Physiologic data that is automatically collected during anesthesia is widely used for medical record keeping and clinical research. These data contain artifacts, which are not relevant in clinical care, but may influence research results. The aim of this study was to explore the effect of different methods of filtering and processing artifacts in anesthesiology data on study findings in order to demonstrate the importance of proper artifact filtering.


The authors performed a systematic literature search to identify artifact filtering methods. Subsequently, these methods were applied to the data of anesthesia procedures with invasive blood pressure monitoring. Different hypotension measures were calculated (i.e., presence, duration, maximum deviation below threshold, and area under threshold) across different definitions (i.e., thresholds for mean arterial pressure of 50, 60, 65, 70 mmHg). These were then used to estimate the association with postoperative myocardial injury.


After screening 3,585 papers, the authors included 38 papers that reported artifact filtering methods. The authors applied eight of these methods to the data of 2,988 anesthesia procedures. The occurrence of hypotension (defined with a threshold of 50 mmHg) varied from 24% with a median filter of seven measurements to 55% without an artifact filtering method, and between 76 and 90% with a threshold of 65 mmHg. Standardized odds ratios for presence of hypotension ranged from 1.16 (95% CI, 1.07 to 1.26) to 1.24 (1.14 to 1.34) when hypotension was defined with a threshold of 50 mmHg. Similar variations in standardized odds ratios were found when applying methods to other hypotension measures and definitions.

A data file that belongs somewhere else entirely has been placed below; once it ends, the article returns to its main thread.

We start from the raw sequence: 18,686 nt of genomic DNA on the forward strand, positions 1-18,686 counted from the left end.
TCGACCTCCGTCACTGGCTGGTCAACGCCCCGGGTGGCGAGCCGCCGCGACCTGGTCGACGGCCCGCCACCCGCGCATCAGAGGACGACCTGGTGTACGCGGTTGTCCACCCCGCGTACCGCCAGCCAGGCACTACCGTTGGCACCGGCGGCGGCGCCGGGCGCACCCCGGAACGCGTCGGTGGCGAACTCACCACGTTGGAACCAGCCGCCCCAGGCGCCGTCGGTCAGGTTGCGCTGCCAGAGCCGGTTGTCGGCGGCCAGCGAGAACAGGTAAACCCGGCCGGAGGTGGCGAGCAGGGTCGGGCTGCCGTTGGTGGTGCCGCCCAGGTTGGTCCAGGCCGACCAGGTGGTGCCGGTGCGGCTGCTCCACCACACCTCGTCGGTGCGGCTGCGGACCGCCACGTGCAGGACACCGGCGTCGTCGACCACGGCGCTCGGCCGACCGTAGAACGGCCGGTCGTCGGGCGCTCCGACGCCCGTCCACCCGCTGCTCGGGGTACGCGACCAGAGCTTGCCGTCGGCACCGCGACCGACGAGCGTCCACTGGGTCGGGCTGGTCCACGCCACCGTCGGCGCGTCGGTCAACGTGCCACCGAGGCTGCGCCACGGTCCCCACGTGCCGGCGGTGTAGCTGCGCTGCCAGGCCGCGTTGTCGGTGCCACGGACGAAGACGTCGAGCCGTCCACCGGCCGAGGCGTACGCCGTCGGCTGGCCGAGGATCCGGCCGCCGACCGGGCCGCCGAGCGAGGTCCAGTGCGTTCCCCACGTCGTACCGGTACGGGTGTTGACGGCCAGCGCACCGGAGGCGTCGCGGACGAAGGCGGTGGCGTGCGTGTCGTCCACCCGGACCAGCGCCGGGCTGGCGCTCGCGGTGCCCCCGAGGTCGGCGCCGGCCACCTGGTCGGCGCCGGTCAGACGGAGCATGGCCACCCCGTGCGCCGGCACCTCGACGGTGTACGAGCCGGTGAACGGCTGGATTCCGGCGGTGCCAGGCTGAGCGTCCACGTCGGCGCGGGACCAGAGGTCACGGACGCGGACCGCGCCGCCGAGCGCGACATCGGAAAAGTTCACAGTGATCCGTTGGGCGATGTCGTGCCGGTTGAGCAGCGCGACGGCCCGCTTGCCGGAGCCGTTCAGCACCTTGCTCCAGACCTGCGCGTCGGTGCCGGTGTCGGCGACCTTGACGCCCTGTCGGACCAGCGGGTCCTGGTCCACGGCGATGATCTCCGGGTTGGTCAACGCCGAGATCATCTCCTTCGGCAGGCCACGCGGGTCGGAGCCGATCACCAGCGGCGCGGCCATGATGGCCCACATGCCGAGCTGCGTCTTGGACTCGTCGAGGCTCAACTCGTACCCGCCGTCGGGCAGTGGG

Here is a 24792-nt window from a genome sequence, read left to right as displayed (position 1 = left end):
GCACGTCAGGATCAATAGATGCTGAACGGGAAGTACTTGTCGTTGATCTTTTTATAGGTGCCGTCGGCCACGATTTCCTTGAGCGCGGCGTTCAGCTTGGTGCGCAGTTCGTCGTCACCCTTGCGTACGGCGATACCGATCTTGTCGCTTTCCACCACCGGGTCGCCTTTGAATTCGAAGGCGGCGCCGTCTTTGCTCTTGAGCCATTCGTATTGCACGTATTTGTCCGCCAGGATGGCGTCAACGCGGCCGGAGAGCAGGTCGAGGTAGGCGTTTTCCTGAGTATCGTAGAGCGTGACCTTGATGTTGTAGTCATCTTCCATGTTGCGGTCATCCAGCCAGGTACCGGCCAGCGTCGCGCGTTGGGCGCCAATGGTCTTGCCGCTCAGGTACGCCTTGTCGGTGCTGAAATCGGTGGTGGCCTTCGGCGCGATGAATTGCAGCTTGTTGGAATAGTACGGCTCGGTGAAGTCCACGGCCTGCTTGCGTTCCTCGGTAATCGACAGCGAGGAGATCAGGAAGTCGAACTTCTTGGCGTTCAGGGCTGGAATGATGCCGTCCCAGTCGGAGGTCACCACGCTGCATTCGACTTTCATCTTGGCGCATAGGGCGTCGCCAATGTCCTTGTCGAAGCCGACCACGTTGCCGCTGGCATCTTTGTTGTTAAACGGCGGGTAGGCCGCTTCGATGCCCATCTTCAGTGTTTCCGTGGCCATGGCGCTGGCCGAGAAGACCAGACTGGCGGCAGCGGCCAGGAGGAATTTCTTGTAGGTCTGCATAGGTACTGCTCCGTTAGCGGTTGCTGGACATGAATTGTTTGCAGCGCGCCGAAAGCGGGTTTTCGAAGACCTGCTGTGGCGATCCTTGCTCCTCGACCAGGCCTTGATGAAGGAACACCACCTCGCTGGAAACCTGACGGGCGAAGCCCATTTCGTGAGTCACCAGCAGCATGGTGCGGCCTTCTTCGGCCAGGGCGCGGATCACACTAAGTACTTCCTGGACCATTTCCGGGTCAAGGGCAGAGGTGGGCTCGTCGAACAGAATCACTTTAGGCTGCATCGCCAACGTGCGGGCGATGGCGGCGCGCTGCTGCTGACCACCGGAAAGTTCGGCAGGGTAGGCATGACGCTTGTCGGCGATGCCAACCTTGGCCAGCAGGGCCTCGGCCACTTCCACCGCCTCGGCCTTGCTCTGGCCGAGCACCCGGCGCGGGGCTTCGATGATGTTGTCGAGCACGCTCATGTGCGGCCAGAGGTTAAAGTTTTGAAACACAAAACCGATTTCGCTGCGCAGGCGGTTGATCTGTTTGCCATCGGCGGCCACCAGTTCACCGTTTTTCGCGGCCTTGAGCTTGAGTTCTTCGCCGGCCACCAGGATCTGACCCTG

The method of artifact filtering can have substantial effects on estimates of hypotension prevalence. The effect on the association between intraoperative hypotension and postoperative myocardial injury was relatively small. Nevertheless, the authors recommend that researchers carefully consider artifacts handling and report the methodology used.

Editor’s Perspective
What We Already Know about This Topic
  • Electronically collected data are increasingly used for clinical research, but include artifacts and other errors

  • How best to filter electronically recorded intraoperative blood pressure remains unknown

What This Article Tells Us That Is New
  • The authors identified 38 papers describing blood pressure artifact-handling methods, and applied eight methods to nearly 3,000 anesthetics

  • The amount of observed hypotension at various thresholds varied considerably depending on the filtration method

  • Investigators need to carefully consider artifact handling, and fully describe their methodology

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